Now it’s time to write the PHP mailer script that will process the form data. This simple script is responsible for checking that the form data is valid and then sending out the email. If an error occurs, the mailer script will respond with an appropriate status code so that the JavaScript within the fail callback you wrote earlier will be executed.

Create a new file called mailer.php and copy into it the following code.

<?php

    // Only process POST reqeusts.
    if ($_SERVER["REQUEST_METHOD"] == "POST") {
        // Get the form fields and remove whitespace.
        $name = strip_tags(trim($_POST["name"]));
				$name = str_replace(array("\r","\n"),array(" "," "),$name);
        $email = filter_var(trim($_POST["email"]), FILTER_SANITIZE_EMAIL);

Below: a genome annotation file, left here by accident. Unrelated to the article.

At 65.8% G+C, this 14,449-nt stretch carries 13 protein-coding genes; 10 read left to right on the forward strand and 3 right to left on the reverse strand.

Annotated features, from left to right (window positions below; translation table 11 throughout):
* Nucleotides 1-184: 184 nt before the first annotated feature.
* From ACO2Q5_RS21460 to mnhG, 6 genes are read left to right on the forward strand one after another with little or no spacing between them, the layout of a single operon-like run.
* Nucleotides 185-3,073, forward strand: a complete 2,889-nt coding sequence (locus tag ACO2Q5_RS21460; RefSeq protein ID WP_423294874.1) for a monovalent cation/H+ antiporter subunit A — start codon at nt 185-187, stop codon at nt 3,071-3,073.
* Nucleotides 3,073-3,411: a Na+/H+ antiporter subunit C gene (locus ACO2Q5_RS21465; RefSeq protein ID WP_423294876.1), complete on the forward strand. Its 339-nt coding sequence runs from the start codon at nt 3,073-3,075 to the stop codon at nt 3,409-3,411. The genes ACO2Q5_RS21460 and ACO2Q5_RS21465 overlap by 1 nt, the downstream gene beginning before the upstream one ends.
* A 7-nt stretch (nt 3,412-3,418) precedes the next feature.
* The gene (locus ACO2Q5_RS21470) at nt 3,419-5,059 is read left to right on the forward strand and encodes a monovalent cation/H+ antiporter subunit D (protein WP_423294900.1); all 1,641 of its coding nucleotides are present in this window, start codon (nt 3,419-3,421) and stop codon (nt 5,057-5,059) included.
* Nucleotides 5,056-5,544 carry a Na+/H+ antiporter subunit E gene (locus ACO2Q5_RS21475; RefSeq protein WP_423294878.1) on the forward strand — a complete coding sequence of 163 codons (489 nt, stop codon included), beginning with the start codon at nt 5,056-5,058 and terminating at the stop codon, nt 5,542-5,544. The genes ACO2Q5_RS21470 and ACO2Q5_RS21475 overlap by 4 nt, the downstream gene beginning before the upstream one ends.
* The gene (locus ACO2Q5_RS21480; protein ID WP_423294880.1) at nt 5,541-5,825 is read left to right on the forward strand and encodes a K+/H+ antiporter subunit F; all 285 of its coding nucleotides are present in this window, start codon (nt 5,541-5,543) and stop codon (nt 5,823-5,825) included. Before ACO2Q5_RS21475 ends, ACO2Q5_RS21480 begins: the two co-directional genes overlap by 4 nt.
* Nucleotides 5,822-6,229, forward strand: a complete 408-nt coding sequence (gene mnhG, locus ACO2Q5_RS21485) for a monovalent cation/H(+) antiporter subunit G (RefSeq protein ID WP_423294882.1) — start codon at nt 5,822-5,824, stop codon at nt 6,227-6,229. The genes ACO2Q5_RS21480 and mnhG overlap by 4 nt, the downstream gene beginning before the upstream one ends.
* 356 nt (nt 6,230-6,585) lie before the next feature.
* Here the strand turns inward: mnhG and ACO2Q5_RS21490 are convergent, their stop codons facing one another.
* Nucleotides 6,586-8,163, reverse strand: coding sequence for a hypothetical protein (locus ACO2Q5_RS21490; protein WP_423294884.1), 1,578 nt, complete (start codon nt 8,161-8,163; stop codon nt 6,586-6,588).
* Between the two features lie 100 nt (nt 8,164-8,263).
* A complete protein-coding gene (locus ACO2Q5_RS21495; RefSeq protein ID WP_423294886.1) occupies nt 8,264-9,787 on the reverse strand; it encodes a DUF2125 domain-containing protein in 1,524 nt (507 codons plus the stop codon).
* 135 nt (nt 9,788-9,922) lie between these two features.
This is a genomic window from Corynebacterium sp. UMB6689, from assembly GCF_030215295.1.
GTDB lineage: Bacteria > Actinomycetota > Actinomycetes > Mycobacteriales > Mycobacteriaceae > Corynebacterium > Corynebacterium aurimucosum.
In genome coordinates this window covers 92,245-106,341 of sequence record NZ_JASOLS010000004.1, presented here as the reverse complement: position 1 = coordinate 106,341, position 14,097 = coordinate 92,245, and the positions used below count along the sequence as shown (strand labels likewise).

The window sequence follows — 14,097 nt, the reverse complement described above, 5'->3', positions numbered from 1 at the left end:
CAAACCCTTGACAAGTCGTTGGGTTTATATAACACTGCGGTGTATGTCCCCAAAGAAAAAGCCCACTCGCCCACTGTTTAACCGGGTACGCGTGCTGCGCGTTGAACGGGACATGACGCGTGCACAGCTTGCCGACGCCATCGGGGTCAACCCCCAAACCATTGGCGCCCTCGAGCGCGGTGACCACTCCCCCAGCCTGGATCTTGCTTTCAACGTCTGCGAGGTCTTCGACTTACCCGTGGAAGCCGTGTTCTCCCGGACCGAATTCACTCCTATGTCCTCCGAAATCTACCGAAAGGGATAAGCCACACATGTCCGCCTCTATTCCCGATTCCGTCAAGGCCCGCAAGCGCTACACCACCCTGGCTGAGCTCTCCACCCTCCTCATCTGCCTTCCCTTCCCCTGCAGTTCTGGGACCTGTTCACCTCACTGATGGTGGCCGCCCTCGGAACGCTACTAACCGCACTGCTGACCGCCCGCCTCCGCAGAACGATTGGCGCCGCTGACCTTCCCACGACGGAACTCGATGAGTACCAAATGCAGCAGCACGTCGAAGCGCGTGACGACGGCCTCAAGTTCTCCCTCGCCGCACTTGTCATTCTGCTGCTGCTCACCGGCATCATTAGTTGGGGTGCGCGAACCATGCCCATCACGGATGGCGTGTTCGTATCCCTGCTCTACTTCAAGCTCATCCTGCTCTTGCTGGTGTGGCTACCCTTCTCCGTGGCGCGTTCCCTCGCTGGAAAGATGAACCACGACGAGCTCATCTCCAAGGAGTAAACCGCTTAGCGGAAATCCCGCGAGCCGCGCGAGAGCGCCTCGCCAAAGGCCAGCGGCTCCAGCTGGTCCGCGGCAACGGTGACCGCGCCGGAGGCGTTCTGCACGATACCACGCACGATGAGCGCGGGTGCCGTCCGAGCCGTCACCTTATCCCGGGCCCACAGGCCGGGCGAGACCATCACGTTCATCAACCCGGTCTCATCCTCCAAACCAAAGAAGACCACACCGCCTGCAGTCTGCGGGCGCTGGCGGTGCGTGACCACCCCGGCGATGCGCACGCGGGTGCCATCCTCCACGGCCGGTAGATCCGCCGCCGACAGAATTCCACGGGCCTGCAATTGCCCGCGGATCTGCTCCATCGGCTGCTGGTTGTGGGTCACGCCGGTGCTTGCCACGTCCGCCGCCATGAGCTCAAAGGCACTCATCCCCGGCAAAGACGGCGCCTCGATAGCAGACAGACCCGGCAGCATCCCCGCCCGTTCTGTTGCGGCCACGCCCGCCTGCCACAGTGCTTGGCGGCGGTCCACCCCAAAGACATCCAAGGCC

$message = trim($_POST["message"]);

        // Check that data was sent to the mailer.
        if ( empty($name) OR empty($message) OR !filter_var($email, FILTER_VALIDATE_EMAIL)) {
            // Set a 400 (bad request) response code and exit.
            http_response_code(400);
            echo "Oops! There was a problem with your submission. Please complete the form and try again.";
            exit;
        }

        // Set the recipient email address.
        // FIXME: Update this to your desired email address.
        $recipient = "hello@example.com";

        // Set the email subject.
        $subject = "New contact from $name";

        // Build the email content.
        $email_content = "Name: $name\n";
        $email_content .= "Email: $email\n\n";
        $email_content .= "Message:\n$message\n";

        // Build the email headers.
        $email_headers = "From: $name <$email>";

        // Send the email.
        if (mail($recipient, $subject, $email_content, $email_headers)) {